Why I am forever hopeful.

Last spring, at age 25, I boarded my first plane destined for overseas. With the exception of a couple trips to America’s hat up north, I had never left the country.  My parents believed that I needed to see my own country, and all the natural awesomeness it had to offer, because I went abroad to marvel at man-made castles and paintings.  

So in high school, we packed up the family van and spent 6 weeks over the course of two summers staying in motels, eating roadside PB&J’s and stopping at every national park and baseball park along the way.  I’ve spent hours watching prairie dogs pop up from underground mazes, stained my shirt with BBQ in Memphis after walking through the hotel room where Martin Luther King Jr spent his final hours.  I’ve seen the glory of a sunrise in Yellowstone and the despair of gutted apartments and desolate shopping centers that lined the freeway for miles leaving New Orleans, years after Katrina.

I’ve seen the greatness every corner of this country can offer. I’ve seen hope in a small town waitresses in Fargo who told us about her night classes and the ambition in a hotel manager who works at night to avoid the oppressive heat in Phoenix while making ends meet. I’ve seen the kindness in a mechanic who helped us with a flat tire somewhere between El Paso and nowhere and the humor in bikers in West Virginia who showed my brother that men in with beards and leather jackets aren’t automatically scary.

I also have seen where the worst of our country still survives.  I remember feeling confused and befuddled in neighborhoods littered with Confederate flags only miles from Little Rock Central High School in Arkansas, home of the famous “Little Rock 9.” I remember asking and learning about these communities that were still clinging to a depressed vision of America, left behind by the spread of compassion and tolerance.

And for a long time these communities were just that, relegated to displaying Stars and Bars bumper stickers and putting “Don’t tread on me” signs in the rear window of their Silverados.  Republicans by default, they were forced to vote for Presidential candidates who ran on platforms of “compassionate conservatism” and paid little heed to the the true nationalist wishes of these communities.

And then 2016 descended down an escalator.

Donald Trump gave these people a voice they didn’t have before. He made it okay for Americans to group themselves by caste and align against those who they didn’t share in Bud Lights at the dive bar on Monday night. And worst of all, he allowed a small minority of this country to feel empowered to spread their antiquated way of life.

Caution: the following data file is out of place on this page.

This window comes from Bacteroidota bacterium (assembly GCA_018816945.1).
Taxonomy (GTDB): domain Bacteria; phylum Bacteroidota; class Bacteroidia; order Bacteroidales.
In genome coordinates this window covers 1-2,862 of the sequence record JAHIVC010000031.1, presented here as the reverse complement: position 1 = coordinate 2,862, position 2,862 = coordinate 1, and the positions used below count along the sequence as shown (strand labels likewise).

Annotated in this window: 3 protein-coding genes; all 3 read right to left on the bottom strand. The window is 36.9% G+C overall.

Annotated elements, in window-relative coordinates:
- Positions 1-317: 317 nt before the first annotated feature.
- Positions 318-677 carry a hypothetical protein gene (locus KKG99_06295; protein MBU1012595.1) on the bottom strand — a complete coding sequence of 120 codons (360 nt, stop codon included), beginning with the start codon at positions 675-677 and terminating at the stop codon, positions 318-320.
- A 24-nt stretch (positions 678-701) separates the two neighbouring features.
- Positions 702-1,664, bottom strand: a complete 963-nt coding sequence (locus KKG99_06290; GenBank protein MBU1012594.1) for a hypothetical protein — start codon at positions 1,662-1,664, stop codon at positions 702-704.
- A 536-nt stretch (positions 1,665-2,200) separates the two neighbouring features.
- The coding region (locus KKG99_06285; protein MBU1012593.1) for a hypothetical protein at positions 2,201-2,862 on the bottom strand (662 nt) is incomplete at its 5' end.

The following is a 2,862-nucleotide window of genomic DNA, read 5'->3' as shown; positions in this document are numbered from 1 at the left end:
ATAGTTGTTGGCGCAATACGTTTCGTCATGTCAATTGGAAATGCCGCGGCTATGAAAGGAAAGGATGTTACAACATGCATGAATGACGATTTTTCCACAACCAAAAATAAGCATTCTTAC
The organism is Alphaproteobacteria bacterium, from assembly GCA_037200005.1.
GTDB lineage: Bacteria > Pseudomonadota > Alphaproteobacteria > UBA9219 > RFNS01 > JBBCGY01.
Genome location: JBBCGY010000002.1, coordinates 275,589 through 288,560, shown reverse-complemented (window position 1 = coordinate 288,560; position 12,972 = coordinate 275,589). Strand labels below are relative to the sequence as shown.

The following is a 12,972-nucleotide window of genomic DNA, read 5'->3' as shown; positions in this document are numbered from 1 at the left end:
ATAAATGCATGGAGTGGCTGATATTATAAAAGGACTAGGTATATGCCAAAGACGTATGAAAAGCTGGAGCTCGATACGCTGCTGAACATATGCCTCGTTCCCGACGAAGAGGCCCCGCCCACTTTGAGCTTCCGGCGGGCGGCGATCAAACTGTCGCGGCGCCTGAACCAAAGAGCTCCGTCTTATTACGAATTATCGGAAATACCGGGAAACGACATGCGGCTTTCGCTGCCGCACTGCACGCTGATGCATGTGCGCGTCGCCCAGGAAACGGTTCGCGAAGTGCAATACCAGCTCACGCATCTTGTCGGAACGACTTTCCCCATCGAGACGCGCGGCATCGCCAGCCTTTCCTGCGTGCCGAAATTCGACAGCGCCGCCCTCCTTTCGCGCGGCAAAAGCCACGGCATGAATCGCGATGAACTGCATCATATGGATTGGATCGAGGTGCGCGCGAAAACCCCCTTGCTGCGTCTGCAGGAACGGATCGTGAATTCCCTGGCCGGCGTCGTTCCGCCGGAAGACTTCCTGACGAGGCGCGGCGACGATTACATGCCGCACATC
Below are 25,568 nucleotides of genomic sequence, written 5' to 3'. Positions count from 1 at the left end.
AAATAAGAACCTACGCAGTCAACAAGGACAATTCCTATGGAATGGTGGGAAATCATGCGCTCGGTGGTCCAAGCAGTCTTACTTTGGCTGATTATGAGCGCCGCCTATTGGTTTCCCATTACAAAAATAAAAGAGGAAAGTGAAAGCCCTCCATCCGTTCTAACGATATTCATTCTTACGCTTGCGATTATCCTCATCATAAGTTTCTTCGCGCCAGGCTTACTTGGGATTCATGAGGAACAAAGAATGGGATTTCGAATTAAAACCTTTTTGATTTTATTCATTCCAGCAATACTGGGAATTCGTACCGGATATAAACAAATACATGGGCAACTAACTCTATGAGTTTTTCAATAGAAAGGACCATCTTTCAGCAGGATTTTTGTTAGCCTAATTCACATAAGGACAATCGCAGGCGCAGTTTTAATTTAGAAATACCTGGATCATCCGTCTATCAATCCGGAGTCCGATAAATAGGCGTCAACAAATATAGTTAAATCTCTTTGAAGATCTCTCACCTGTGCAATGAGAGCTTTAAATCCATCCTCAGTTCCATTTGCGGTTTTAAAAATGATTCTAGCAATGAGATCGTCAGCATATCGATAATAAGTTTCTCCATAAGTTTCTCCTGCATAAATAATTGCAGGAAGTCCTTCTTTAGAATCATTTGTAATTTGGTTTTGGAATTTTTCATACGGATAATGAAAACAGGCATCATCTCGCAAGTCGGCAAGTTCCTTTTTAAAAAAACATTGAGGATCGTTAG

But I remain forever hopeful.  This vision won’t – and can’t – succeed.  There is too much good in this country, too much pride in our schools, our service members, our states, and our baseball teams.

Trump is a singular figure and without the bully pulpit of a fawning, ratings starved national media the incessant lying and hatred that has permeated our national dialogue will quiet. And without a singular ideology to defend, his echo chamber minions like Rudy Giuliani will no longer be given an outlet to lob grenades into civil discussion.

But it’s more than vanquishing the vitriol that Trump brought with him.  It’s about the remembering what has made America great already.  

Wealth is no longer a barrier to healthcare. Gender is no longer an obstacle to the legal definition of love.  Families will soon be united by by love, rather than divided by borders.  Ambitious students will no longer be burdened by loans, but boosted by learning.  Women and minorities can look at pictorials of our presidents and envision themselves seated in front of the flag.   

Standing in Philadelphia last night, President Obama stated that he still believed in hope because “in my visits to schools and factories, war theaters, national parks, in the letters written to me, in the tears you’ve shed over a lost loved one, I have seen again and again your goodness, and your strength, and your heart.”

I have my whole life to see the Coliseum. It has been there for 2000 years and I assume it’ll be there for 20 more. But in 2016, as our national fabric has been stress-tested repeatedly, I’m glad that I can share in Hillary and President Obama’s experience in having seen the goodness in every corner of our country. From Acadia to the Grand Canyon, there is not a country on earth that can match the awesomeness of the United State of America.

Choose hope.

Follow on Twitter @EighteenthandU

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